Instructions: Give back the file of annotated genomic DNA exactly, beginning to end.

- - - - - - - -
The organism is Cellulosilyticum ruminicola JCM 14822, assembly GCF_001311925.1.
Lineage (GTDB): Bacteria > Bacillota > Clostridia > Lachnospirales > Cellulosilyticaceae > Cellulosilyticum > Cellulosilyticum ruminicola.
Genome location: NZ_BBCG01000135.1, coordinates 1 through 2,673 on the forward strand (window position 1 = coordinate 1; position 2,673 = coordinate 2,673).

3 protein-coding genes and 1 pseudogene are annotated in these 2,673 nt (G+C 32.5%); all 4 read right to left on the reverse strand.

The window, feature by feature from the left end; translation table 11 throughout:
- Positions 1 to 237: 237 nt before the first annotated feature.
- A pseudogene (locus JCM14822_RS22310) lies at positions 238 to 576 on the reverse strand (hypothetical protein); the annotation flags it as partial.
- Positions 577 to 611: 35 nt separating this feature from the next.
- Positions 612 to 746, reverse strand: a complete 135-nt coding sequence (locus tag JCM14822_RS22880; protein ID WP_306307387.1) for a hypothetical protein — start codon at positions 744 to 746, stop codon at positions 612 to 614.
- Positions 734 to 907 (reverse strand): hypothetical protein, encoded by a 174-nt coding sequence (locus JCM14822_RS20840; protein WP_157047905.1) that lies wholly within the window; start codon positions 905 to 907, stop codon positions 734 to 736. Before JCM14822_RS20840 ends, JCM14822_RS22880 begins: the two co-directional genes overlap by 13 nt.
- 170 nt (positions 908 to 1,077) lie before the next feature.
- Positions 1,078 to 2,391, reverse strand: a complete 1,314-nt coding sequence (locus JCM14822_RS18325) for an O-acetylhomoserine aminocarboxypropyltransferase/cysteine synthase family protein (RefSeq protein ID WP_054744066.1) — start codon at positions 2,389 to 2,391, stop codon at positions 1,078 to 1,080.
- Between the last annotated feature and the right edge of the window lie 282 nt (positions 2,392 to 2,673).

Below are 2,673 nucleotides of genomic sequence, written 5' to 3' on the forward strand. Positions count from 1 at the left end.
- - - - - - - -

The organism is Cellulosilyticum ruminicola JCM 14822, assembly GCF_001311925.1.
Lineage (GTDB): Bacteria > Bacillota > Clostridia > Lachnospirales > Cellulosilyticaceae > Cellulosilyticum > Cellulosilyticum ruminicola.
Genome location: NZ_BBCG01000135.1, coordinates 1 through 2,673 on the forward strand (window position 1 = coordinate 1; position 2,673 = coordinate 2,673).

3 protein-coding genes and 1 pseudogene are annotated in these 2,673 nt (G+C 32.5%); all 4 read right to left on the reverse strand.

The window, feature by feature from the left end; translation table 11 throughout:
- Positions 1 to 237: 237 nt before the first annotated feature.
- A pseudogene (locus JCM14822_RS22310) lies at positions 238 to 576 on the reverse strand (hypothetical protein); the annotation flags it as partial.
- Positions 577 to 611: 35 nt separating this feature from the next.
- Positions 612 to 746, reverse strand: a complete 135-nt coding sequence (locus tag JCM14822_RS22880; protein ID WP_306307387.1) for a hypothetical protein — start codon at positions 744 to 746, stop codon at positions 612 to 614.
- Positions 734 to 907 (reverse strand): hypothetical protein, encoded by a 174-nt coding sequence (locus JCM14822_RS20840; protein WP_157047905.1) that lies wholly within the window; start codon positions 905 to 907, stop codon positions 734 to 736. Before JCM14822_RS20840 ends, JCM14822_RS22880 begins: the two co-directional genes overlap by 13 nt.
- 170 nt (positions 908 to 1,077) lie before the next feature.
- Positions 1,078 to 2,391, reverse strand: a complete 1,314-nt coding sequence (locus JCM14822_RS18325) for an O-acetylhomoserine aminocarboxypropyltransferase/cysteine synthase family protein (RefSeq protein ID WP_054744066.1) — start codon at positions 2,389 to 2,391, stop codon at positions 1,078 to 1,080.
- Between the last annotated feature and the right edge of the window lie 282 nt (positions 2,392 to 2,673).

Below are 2,673 nucleotides of genomic sequence, written 5' to 3' on the forward strand. Positions count from 1 at the left end.